How should these developments be viewed from the perspective of Western finance and mainstream economic analysis? Does Islamic finance really constitute a viable alternative financial system?
The very fact that such a question is asked nowadays is significant. Not so long ago, Islamic finance was superficially dubbed a zero-interest-rate system that would lead to inadequate and inefficient resource mobilization and utilization. Ironically, mainstream central bankers today routinely use precisely such policies when pursuing massive “quantitative easing.”
There are two central precepts of Islamic finance: absolute prohibition on charging interest on financial transactions, and high moral standards on the part of lenders and borrowers. Interestingly, the best economic rationale for a zero-interest-rate system is provided in John Maynard Keynes’s The General Theory:
“Provisions against usury are amongst the most ancient economic practices of which we have record…. In a world, therefore, which no one reckoned to be safe, it was almost inevitable that the rate of interest, unless it was curbed by every instrument at the disposal of society, would rise too high to permit of an adequate inducement to invest.
Keynes suggested that only a very low or zero interest rate could ensure continuous full employment and distributional equity. Keynes’s endorsement of such a policy does not necessarily make it right, but his analysis does suggest that it should be regarded as a serious proposition.
Importantly, although interest is prohibited under Islamic finance, profit is not; the latter is derived from various arrangements that combine finance and enterprise. In essence, this is a profit-sharing and risk-sharing system that is based entirely on equity finance.
Islamic finance thus contrasts with the current dominant system based on interest-bearing debt, in which risks are theoretically transferred to debt holders, but in practice are socialized during crises. Other things being equal, most economists will agree that debt finance leads to greater instability than equity finance.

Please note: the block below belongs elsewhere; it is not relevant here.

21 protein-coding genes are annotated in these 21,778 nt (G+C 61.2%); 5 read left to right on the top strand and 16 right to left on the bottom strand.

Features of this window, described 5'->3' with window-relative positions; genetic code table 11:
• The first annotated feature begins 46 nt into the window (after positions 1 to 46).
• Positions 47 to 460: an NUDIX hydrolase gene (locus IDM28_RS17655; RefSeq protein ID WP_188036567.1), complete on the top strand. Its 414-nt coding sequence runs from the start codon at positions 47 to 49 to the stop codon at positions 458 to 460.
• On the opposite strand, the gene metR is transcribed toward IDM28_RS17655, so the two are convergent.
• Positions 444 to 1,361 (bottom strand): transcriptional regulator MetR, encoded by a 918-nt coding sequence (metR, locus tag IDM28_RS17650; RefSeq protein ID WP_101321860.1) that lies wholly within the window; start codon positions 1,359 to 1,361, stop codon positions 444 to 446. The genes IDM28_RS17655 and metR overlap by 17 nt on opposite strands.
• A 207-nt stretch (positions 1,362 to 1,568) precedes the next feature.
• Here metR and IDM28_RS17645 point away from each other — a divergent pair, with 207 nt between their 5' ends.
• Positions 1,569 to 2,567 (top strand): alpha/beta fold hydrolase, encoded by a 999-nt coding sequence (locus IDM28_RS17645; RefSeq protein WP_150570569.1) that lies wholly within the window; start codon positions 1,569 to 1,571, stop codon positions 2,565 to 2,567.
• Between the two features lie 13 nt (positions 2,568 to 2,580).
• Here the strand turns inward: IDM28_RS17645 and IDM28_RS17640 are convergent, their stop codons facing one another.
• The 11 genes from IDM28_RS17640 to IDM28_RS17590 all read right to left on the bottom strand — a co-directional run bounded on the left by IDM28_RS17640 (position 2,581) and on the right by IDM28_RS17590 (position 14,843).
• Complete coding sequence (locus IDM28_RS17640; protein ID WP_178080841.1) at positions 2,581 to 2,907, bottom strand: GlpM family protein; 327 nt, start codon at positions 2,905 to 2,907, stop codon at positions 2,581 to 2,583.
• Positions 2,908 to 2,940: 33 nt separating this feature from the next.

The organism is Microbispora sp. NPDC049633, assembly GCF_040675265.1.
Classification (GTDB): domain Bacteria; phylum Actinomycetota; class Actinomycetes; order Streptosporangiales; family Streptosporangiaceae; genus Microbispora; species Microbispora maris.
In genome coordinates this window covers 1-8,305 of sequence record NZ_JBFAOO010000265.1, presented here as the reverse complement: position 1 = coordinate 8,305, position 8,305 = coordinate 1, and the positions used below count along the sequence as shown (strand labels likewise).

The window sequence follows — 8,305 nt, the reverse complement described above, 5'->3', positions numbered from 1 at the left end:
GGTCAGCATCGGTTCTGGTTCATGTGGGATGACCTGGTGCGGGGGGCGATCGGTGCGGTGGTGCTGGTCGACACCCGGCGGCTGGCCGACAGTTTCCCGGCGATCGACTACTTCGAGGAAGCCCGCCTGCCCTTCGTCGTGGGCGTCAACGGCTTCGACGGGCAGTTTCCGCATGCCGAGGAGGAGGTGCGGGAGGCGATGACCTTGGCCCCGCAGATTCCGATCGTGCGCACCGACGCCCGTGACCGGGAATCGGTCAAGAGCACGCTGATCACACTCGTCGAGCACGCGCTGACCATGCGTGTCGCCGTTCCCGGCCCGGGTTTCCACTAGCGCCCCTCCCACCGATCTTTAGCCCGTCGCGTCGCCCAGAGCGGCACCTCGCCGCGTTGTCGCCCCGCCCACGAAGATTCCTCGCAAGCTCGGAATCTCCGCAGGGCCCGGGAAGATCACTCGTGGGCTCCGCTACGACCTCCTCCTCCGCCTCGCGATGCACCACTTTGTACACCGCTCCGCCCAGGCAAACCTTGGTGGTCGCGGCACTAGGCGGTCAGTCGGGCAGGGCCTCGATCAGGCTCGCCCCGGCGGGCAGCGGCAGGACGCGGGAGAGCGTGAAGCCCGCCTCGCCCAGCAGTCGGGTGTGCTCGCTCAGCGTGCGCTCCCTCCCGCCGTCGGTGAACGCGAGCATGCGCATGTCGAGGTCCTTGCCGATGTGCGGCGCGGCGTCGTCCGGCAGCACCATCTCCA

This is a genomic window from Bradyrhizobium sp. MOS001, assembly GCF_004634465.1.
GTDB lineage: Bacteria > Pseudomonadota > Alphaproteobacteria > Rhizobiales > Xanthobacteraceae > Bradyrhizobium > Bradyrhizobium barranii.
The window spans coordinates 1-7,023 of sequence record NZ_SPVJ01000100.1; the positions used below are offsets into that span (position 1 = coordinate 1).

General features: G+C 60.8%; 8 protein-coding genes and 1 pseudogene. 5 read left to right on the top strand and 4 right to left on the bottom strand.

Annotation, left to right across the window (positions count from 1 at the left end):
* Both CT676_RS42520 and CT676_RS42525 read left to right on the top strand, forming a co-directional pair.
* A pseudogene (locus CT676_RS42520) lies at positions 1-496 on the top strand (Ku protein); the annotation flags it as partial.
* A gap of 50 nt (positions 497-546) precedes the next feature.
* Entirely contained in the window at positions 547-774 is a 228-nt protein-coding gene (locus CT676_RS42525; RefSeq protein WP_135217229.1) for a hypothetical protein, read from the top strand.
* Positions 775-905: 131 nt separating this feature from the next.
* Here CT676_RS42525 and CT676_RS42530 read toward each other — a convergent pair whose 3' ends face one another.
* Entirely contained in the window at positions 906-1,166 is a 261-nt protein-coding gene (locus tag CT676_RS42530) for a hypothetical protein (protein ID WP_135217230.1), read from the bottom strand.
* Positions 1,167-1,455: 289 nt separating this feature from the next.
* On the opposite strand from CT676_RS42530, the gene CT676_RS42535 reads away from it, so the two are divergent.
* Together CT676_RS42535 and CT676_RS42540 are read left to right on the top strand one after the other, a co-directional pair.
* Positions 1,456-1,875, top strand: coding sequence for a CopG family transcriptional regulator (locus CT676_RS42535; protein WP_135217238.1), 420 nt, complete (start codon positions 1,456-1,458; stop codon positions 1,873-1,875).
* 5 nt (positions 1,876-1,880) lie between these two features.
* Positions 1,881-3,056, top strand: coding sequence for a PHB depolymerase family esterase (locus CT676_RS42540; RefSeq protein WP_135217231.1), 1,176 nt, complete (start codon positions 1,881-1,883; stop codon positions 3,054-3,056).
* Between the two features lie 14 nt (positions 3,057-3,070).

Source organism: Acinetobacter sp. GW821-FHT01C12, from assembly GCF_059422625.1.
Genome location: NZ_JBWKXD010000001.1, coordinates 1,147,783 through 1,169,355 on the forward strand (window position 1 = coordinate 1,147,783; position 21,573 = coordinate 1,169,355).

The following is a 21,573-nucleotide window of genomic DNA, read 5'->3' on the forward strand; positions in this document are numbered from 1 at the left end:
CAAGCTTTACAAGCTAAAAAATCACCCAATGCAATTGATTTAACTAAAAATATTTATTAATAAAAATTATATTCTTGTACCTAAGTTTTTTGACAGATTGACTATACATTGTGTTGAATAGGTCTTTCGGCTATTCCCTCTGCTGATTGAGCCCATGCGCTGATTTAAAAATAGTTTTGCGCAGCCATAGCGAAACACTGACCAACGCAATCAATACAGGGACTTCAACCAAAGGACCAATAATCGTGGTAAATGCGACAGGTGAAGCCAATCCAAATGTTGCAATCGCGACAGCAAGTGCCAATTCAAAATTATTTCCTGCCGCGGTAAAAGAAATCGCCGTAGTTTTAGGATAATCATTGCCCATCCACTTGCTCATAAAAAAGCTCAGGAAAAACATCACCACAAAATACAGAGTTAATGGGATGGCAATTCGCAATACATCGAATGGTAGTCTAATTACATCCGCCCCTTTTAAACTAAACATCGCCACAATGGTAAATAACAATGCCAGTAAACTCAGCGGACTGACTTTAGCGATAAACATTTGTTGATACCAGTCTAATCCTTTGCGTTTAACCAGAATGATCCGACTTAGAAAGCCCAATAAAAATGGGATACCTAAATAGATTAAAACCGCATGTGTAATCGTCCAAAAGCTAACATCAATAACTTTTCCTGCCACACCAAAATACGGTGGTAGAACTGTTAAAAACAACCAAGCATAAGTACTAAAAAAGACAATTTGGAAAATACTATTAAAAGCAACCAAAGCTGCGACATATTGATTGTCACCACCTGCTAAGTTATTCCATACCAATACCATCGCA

It follows from the second major tenet of Islamic finance that if people adhered strictly to its ethical requirements, there would be fewer moral-hazard problems in Islamic banking. Moral hazard exists in all systems in which the state ultimately absorbs the risks of private citizens.
But, whether any particular system is efficient in avoiding moral hazard is a matter of practice, rather than of theory. Many would agree that, historically, Christian morality played an important role in the rise of Western capitalism. Secular capitalism, however, has experienced an erosion of values, whereby the financial sector has put its own interests above those of the rest of society. If the ethical values in Islamic finance – grounded in sharia religious law – can further deter moral hazard and the abuse of fiduciary duties by financial institutions, Islamic finance could prove to be a serious alternative to current models of derivative finance.
Moreover, the basic tenets of Islamic finance force us to re-think the ethical basis of modern monetary arrangements, which have evolved into a global reserve-currency system founded on fiat money. In the past, gold had been the anchor of monetary stability and financial discipline, even if it was deflationary.
(Economy Watch / 20 April 2012)